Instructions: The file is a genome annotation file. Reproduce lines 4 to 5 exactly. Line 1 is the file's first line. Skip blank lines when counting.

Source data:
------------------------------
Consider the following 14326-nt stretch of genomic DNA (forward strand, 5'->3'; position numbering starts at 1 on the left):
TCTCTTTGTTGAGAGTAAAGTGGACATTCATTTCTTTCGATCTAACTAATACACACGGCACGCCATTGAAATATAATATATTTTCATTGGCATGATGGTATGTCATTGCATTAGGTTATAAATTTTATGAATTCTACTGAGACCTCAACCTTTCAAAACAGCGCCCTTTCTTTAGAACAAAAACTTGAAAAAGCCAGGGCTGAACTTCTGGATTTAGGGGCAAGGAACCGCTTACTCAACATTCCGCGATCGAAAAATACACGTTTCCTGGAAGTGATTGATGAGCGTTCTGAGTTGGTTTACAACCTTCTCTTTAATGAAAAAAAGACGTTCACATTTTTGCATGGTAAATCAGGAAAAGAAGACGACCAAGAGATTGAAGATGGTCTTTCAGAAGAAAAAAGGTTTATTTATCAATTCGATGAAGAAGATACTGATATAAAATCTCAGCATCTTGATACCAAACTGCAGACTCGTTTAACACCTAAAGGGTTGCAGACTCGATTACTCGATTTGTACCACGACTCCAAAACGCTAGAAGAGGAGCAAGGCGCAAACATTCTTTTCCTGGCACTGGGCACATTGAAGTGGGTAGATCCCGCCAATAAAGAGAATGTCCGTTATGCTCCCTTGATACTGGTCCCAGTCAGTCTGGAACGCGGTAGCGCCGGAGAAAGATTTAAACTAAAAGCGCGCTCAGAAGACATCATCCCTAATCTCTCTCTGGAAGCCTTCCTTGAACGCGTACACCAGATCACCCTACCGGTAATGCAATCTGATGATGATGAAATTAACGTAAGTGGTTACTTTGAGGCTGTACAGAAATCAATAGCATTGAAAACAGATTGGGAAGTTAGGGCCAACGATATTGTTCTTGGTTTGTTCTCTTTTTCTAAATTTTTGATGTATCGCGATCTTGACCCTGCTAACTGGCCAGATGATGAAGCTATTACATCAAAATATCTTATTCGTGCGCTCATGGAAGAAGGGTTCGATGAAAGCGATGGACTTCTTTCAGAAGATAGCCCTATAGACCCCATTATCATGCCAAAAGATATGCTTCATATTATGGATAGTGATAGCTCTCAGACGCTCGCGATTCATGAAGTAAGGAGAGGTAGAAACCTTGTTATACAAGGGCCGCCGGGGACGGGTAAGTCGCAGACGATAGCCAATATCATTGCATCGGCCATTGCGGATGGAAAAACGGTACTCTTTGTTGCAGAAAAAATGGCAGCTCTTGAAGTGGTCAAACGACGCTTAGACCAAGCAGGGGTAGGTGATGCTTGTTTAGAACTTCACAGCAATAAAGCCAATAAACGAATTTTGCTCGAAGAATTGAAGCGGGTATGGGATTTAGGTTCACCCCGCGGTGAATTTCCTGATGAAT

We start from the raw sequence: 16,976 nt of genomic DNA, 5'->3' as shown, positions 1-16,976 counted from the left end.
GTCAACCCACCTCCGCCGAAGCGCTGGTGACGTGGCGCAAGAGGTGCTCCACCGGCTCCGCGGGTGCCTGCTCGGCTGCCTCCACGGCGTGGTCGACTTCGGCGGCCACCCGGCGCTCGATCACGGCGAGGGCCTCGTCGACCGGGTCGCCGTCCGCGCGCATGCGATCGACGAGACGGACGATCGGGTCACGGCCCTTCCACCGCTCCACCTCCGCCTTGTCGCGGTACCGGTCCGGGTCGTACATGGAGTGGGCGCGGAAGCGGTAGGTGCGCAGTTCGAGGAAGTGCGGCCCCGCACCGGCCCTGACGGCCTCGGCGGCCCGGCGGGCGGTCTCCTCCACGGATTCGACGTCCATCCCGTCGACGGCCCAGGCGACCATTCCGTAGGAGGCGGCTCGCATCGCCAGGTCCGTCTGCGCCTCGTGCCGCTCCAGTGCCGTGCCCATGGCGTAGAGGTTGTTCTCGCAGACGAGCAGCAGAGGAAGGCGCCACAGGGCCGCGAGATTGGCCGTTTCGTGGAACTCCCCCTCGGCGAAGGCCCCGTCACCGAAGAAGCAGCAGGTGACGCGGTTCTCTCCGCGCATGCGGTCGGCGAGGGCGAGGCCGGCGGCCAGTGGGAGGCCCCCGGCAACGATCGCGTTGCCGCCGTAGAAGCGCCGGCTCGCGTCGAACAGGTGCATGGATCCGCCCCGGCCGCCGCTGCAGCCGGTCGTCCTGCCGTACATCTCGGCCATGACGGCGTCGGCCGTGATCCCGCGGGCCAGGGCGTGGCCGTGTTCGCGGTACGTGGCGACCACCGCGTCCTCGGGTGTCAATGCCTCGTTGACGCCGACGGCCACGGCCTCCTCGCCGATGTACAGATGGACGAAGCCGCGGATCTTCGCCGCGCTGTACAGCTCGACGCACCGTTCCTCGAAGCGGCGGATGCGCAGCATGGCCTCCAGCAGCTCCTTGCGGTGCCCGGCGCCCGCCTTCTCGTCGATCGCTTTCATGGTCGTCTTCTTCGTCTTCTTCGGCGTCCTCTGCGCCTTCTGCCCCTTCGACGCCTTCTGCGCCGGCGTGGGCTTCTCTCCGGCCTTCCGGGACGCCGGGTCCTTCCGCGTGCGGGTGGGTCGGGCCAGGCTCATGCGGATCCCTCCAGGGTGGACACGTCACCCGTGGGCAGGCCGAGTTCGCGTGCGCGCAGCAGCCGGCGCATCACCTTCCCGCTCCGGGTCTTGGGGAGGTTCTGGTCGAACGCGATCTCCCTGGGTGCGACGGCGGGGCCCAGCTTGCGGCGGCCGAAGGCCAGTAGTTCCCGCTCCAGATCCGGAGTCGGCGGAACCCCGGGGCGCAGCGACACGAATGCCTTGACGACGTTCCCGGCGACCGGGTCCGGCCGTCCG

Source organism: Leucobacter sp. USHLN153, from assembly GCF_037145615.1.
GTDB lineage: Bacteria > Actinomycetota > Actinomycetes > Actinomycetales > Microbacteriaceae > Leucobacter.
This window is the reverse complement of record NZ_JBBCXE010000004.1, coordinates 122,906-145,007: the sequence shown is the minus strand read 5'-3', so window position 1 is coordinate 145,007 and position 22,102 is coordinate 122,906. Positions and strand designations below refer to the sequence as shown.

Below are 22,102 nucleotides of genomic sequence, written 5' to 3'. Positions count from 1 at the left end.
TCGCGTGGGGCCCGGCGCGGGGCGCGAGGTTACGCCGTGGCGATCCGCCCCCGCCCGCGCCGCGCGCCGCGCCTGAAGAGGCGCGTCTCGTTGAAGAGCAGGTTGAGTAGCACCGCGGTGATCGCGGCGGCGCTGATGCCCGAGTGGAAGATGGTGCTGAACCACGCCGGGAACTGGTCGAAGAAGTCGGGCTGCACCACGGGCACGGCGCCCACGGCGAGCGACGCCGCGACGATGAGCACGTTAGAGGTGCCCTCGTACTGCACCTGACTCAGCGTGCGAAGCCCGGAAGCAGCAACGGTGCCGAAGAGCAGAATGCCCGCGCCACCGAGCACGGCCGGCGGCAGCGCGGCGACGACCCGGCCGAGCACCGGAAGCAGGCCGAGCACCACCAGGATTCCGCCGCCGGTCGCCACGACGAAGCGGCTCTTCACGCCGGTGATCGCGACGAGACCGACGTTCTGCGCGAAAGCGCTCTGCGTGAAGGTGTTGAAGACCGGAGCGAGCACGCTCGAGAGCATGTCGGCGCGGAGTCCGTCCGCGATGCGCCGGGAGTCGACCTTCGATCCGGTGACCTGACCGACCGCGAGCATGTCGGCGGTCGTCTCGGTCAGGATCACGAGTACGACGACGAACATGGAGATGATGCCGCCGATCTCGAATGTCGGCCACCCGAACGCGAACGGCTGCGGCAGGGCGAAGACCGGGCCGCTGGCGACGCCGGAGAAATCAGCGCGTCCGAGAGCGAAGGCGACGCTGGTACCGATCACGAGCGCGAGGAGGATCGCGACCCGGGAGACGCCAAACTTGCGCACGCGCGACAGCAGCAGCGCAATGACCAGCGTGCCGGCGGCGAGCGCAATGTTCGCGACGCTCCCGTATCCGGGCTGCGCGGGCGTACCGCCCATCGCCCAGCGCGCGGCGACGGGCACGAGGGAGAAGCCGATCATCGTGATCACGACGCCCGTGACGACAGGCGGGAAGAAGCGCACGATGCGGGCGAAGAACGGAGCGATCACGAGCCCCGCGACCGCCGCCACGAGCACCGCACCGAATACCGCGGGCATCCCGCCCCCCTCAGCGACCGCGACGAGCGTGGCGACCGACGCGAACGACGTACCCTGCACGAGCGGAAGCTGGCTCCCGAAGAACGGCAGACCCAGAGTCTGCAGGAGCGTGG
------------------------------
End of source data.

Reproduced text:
GTCAACCCACCTCCGCCGAAGCGCTGGTGACGTGGCGCAAGAGGTGCTCCACCGGCTCCGCGGGTGCCTGCTCGGCTGCCTCCACGGCGTGGTCGACTTCGGCGGCCACCCGGCGCTCGATCACGGCGAGGGCCTCGTCGACCGGGTCGCCGTCCGCGCGCATGCGATCGACGAGACGGACGATCGGGTCACGGCCCTTCCACCGCTCCACCTCCGCCTTGTCGCGGTACCGGTCCGGGTCGTACATGGAGTGGGCGCGGAAGCGGTAGGTGCGCAGTTCGAGGAAGTGCGGCCCCGCACCGGCCCTGACGGCCTCGGCGGCCCGGCGGGCGGTCTCCTCCACGGATTCGACGTCCATCCCGTCGACGGCCCAGGCGACCATTCCGTAGGAGGCGGCTCGCATCGCCAGGTCCGTCTGCGCCTCGTGCCGCTCCAGTGCCGTGCCCATGGCGTAGAGGTTGTTCTCGCAGACGAGCAGCAGAGGAAGGCGCCACAGGGCCGCGAGATTGGCCGTTTCGTGGAACTCCCCCTCGGCGAAGGCCCCGTCACCGAAGAAGCAGCAGGTGACGCGGTTCTCTCCGCGCATGCGGTCGGCGAGGGCGAGGCCGGCGGCCAGTGGGAGGCCCCCGGCAACGATCGCGTTGCCGCCGTAGAAGCGCCGGCTCGCGTCGAACAGGTGCATGGATCCGCCCCGGCCGCCGCTGCAGCCGGTCGTCCTGCCGTACATCTCGGCCATGACGGCGTCGGCCGTGATCCCGCGGGCCAGGGCGTGGCCGTGTTCGCGGTACGTGGCGACCACCGCGTCCTCGGGTGTCAATGCCTCGTTGACGCCGACGGCCACGGCCTCCTCGCCGATGTACAGATGGACGAAGCCGCGGATCTTCGCCGCGCTGTACAGCTCGACGCACCGTTCCTCGAAGCGGCGGATGCGCAGCATGGCCTCCAGCAGCTCCTTGCGGTGCCCGGCGCCCGCCTTCTCGTCGATCGCTTTCATGGTCGTCTTCTTCGTCTTCTTCGGCGTCCTCTGCGCCTTCTGCCCCTTCGACGCCTTCTGCGCCGGCGTGGGCTTCTCTCCGGCCTTCCGGGACGCCGGGTCCTTCCGCGTGCGGGTGGGTCGGGCCAGGCTCATGCGGATCCCTCCAGGGTGGACACGTCACCCGTGGGCAGGCCGAGTTCGCGTGCGCGCAGCAGCCGGCGCATCACCTTCCCGCTCCGGGTCTTGGGGAGGTTCTGGTCGAACGCGATCTCCCTGGGTGCGACGGCGGGGCCCAGCTTGCGGCGGCCGAAGGCCAGTAGTTCCCGCTCCAGATCCGGAGTCGGCGGAACCCCGGGGCGCAGCGACACGAATGCCTTGACGACGTTCCCGGCGACCGGGTCCGGCCGTCCG

Source organism: Leucobacter sp. USHLN153, from assembly GCF_037145615.1.